He got the nick-name when he chained himself to a riverbed boulder in a plea to save the Stanislaus River and its ecosystem from threat of being damaged by the raising of a local dam’s water line. 40 years on, Mark Dubois offers the wisdom learned from his time on the river.
Since that bold demonstration in 1979, Dubois has taken part in lobbying efforts to shift the World Bank’s extraction practices, co-directed Earth Day on multiple occasions, co-founded International Rivers Network and currently assists his wife, Clare Dubois, as she runs TreeSisters, an organization that has planted millions of trees with a mission to help slow the effects of climate change. He is also an expert river guide. Throughout the decades, the lessons Dubois learned from the river have served as a compass when navigating other forms of activism.
One of the most powerful lessons the river gave me was how when I first started I was trying to harness the river as if it were subject to my power and in the process I broke several oars. Within a year I learned that I didn’t need to break oars. I could learn how to dance with the powerful currents by tapping into my own intuitive knowing and in submitting to the natural flow I could see the through-line much more clearly. Similarly, in trying to walk the state capital without anger toward the legislators who were stuck in the mental muck of being governed by corporate interests above collective needs, I was aware that entering the old ‘fight’ paradigm in my approach would be akin to breaking oars.
The very word “protest” suggests a clash and in trying to deconstruct Dubois’s take on conscious activism, one must remove the word from their vocabulary almost entirely. In a world where there is so much injustice, raging against the machine seems almost holy and it’s difficult to grasp any other way of creating change. But change is needed. So how does one impact the world without resorting to even the mildest form of aggression? According to Dubois, it is an individual effort.
Until we learn our individual sacredness, the miracle of our even being alive, we won’t understand the sacredness of each other and of this planet that we live on. In Silicon Valley, when Google or Apple would offer free classes as perks, the meditation classes were really crowded, which is fascinating because those people who are going faster and faster and who feel very connected through the technologies they are creating are aware that there is some disconnect. They see the value in slowing down and really listening to their inner being. Once we learn to connect with ourselves we can truly start to connect with what is around us.
This “slowing down” Dubois refers to sounds counterintuitive in a world where everything is rushed and while there is an urgency to stop pending climate disaster, it is man’s speed that is at the core of all past and present human crises. War. Colonialism. Industrialization. Consumerism. Mankind has been governed by power and convenience since the beginning of recorded history, creating a constant race for dominance. And often the quiet ones, the life-givers, have been disregarded. Women. Indigenous communities (who spent millennia cultivating their lives and lands in congruence with natural eco-systems). Earth. When women cried, few listened. When indigenous people screamed, they were silenced.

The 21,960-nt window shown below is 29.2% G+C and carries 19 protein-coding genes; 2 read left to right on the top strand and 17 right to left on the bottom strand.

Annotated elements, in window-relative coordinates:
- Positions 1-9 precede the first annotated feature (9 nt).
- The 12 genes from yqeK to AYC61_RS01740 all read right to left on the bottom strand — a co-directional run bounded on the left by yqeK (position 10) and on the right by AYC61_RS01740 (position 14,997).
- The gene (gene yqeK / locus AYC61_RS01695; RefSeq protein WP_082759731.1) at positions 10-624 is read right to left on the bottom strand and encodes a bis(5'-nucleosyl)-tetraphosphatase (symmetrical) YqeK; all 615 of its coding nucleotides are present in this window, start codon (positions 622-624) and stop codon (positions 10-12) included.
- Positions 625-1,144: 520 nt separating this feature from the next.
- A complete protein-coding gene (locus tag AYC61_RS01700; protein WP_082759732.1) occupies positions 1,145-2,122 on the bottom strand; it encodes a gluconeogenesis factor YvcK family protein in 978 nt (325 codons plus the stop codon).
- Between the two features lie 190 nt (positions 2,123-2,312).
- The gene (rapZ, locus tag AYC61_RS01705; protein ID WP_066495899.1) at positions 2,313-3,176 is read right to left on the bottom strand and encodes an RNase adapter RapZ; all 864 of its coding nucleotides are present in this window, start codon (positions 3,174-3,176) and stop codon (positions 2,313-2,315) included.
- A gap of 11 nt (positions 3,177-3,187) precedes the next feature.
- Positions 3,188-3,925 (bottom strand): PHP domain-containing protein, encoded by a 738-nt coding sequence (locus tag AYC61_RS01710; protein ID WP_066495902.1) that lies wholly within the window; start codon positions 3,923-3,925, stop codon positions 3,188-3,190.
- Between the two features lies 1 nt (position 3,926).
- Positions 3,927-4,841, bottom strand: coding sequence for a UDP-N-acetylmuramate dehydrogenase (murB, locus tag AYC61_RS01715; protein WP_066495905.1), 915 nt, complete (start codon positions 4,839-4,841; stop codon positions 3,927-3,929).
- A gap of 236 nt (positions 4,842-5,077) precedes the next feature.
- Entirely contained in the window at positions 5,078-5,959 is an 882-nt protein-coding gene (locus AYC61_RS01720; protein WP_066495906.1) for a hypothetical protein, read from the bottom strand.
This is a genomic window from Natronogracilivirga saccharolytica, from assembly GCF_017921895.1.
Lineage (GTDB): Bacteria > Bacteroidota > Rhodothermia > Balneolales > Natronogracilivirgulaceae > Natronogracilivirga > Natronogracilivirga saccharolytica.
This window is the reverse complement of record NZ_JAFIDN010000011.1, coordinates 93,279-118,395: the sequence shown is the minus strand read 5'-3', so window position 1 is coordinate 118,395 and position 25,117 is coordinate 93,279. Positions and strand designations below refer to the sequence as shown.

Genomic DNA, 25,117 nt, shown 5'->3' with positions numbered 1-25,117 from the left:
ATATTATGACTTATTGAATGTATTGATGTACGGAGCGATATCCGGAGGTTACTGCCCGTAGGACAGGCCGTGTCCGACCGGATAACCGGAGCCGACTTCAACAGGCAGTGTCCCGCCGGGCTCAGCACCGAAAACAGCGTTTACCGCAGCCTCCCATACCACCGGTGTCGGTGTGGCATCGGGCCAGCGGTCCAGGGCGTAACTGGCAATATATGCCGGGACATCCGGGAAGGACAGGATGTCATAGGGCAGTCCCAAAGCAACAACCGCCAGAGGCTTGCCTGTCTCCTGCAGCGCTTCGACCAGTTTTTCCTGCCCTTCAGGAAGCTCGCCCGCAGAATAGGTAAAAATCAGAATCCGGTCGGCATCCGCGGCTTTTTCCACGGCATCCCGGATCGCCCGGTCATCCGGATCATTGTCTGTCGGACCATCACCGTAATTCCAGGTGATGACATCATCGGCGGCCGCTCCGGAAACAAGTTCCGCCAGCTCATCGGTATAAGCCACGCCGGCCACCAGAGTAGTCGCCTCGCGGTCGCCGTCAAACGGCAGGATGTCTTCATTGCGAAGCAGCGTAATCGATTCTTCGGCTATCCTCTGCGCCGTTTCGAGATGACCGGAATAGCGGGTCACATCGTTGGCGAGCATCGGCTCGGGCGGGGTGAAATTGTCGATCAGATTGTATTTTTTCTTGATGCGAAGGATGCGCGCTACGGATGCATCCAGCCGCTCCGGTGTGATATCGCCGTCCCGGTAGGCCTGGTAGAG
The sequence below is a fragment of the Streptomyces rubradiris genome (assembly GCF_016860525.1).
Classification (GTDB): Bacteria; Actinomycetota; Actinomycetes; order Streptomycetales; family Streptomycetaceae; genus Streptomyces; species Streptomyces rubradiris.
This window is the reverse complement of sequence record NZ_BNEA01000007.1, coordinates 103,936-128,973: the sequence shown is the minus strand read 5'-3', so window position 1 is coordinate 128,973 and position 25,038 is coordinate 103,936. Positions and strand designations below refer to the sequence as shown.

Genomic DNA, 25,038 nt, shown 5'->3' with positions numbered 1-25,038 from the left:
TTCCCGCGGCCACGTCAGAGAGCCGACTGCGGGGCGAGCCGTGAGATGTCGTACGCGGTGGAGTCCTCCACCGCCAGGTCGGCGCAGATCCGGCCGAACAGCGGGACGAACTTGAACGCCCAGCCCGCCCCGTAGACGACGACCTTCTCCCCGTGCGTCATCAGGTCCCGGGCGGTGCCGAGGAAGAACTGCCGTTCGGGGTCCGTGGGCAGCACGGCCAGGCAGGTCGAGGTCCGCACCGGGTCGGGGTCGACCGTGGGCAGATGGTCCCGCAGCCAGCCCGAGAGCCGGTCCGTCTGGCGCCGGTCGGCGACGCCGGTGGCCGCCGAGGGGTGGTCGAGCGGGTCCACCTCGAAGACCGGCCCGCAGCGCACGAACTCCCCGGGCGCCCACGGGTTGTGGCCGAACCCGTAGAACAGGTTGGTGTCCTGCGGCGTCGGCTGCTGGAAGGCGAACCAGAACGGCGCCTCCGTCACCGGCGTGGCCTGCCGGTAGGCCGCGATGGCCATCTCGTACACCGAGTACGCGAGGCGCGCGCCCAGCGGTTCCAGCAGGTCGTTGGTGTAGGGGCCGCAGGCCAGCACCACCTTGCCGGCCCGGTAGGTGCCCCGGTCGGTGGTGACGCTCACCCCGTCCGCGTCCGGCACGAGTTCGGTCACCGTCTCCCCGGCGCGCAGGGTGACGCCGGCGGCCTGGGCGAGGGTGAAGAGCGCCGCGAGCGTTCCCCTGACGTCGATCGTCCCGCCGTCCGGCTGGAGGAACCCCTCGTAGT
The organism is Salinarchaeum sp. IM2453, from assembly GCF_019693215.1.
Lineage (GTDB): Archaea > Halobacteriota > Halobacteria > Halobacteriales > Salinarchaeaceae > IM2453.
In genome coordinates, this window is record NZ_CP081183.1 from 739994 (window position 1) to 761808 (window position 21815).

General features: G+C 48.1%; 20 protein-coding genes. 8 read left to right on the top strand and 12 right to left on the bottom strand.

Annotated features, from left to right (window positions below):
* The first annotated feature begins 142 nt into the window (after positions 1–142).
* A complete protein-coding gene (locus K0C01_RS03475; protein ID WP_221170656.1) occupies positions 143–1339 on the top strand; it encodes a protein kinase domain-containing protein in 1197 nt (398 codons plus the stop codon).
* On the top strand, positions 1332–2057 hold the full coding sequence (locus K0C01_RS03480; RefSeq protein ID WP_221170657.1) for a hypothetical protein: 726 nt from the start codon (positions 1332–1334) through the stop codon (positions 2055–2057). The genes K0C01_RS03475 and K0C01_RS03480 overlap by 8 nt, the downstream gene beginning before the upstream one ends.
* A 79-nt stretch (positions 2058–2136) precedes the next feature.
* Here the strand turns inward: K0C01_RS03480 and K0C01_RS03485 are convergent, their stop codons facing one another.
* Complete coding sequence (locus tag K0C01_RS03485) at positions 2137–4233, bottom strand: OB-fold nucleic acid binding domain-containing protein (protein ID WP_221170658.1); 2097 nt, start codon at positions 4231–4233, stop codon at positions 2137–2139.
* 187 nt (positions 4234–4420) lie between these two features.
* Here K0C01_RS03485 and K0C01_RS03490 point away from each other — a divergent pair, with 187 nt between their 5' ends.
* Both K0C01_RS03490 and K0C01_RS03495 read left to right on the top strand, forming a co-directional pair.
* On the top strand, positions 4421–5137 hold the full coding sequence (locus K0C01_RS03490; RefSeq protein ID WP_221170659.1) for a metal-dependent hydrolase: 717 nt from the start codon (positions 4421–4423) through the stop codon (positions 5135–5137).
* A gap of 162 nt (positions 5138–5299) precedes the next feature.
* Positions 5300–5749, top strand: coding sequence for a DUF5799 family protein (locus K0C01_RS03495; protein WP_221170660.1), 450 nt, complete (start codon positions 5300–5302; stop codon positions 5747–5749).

Now the earth is tired and we continue to exhaust her and the only way to hear her is to slow down enough to understand what she is saying. If the earth is dying because we are stripping her resources, she is telling us to be conscious consumers. But we’ll only hear her if we get quiet. This seems to be the point Dubois is making. We can smash an oar against toxic-consumerism by marching the streets in protest, and this is a proven method for spreading important ideas and creating safety in solidarity, but it is only the surface of the full solution. When Dubois chained himself to the riverbed it made national headlines. It made way for dialogue and played a valuable role in spreading a message, but what Dubois has learned is that the core of creating change is in the recognition of self as part of the whole. When marching the streets (or chaining oneself to a riverbed) we must recognize the interconnectedness between self and others. We must remember the reason we are doing it and not get caught in the power struggle. Instead of seeing opponents, we must see the through-line and hope that we’ll save some people along the way, otherwise we are caught in what Dubois refers to as the ‘old paradigm’.
We’ve inherited a fractured world and we are learning to put it back together and we are alive at a time when we are collectively addressing the old ‘rape and pillage’ paradigm in exchange for a new restorative paradigm. There is an international scale that rates river difficulty. A class 1 is easy. A class 6 is death. We don’t realize we’re in a class 5. All of life’s fate is on the line and yet we are in denial. And we haven’t yet matured our human focus enough to start collectively looking for the through-line. We are just learning to walk in this new way and we happen to be alive during this juncture and for those of us with our eyes open, it’s an incredible thing to witness. But again I stress that we must choose to focus on the through-line, not the obstacles, because we can’t afford the distraction.
It’s high time we slow down and listen.
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Photo courtesy of Mark Dubois.